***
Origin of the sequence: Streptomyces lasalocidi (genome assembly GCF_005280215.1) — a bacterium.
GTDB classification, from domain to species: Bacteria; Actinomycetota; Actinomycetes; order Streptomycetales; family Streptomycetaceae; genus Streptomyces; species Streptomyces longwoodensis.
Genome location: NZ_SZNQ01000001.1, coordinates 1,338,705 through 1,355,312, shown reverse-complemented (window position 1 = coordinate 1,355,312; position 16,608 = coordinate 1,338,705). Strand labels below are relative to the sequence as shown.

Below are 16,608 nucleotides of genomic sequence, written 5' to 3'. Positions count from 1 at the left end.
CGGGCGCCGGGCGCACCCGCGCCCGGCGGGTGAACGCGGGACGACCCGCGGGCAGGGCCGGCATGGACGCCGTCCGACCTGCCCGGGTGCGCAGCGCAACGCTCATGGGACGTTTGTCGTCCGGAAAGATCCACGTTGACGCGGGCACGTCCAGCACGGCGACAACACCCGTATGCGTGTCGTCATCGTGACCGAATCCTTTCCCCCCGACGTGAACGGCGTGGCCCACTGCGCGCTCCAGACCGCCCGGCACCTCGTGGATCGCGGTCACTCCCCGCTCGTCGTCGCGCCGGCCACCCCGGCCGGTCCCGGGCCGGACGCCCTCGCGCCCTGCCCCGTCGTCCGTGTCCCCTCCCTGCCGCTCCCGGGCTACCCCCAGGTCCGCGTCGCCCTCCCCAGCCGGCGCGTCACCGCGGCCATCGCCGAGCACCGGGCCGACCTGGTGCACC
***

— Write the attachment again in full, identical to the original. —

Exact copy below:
Origin of the sequence: Streptomyces lasalocidi (genome assembly GCF_005280215.1) — a bacterium.
GTDB classification, from domain to species: Bacteria; Actinomycetota; Actinomycetes; order Streptomycetales; family Streptomycetaceae; genus Streptomyces; species Streptomyces longwoodensis.
Genome location: NZ_SZNQ01000001.1, coordinates 1,338,705 through 1,355,312, shown reverse-complemented (window position 1 = coordinate 1,355,312; position 16,608 = coordinate 1,338,705). Strand labels below are relative to the sequence as shown.

Below are 16,608 nucleotides of genomic sequence, written 5' to 3'. Positions count from 1 at the left end.
CGGGCGCCGGGCGCACCCGCGCCCGGCGGGTGAACGCGGGACGACCCGCGGGCAGGGCCGGCATGGACGCCGTCCGACCTGCCCGGGTGCGCAGCGCAACGCTCATGGGACGTTTGTCGTCCGGAAAGATCCACGTTGACGCGGGCACGTCCAGCACGGCGACAACACCCGTATGCGTGTCGTCATCGTGACCGAATCCTTTCCCCCCGACGTGAACGGCGTGGCCCACTGCGCGCTCCAGACCGCCCGGCACCTCGTGGATCGCGGTCACTCCCCGCTCGTCGTCGCGCCGGCCACCCCGGCCGGTCCCGGGCCGGACGCCCTCGCGCCCTGCCCCGTCGTCCGTGTCCCCTCCCTGCCGCTCCCGGGCTACCCCCAGGTCCGCGTCGCCCTCCCCAGCCGGCGCGTCACCGCGGCCATCGCCGAGCACCGGGCCGACCTGGTGCACC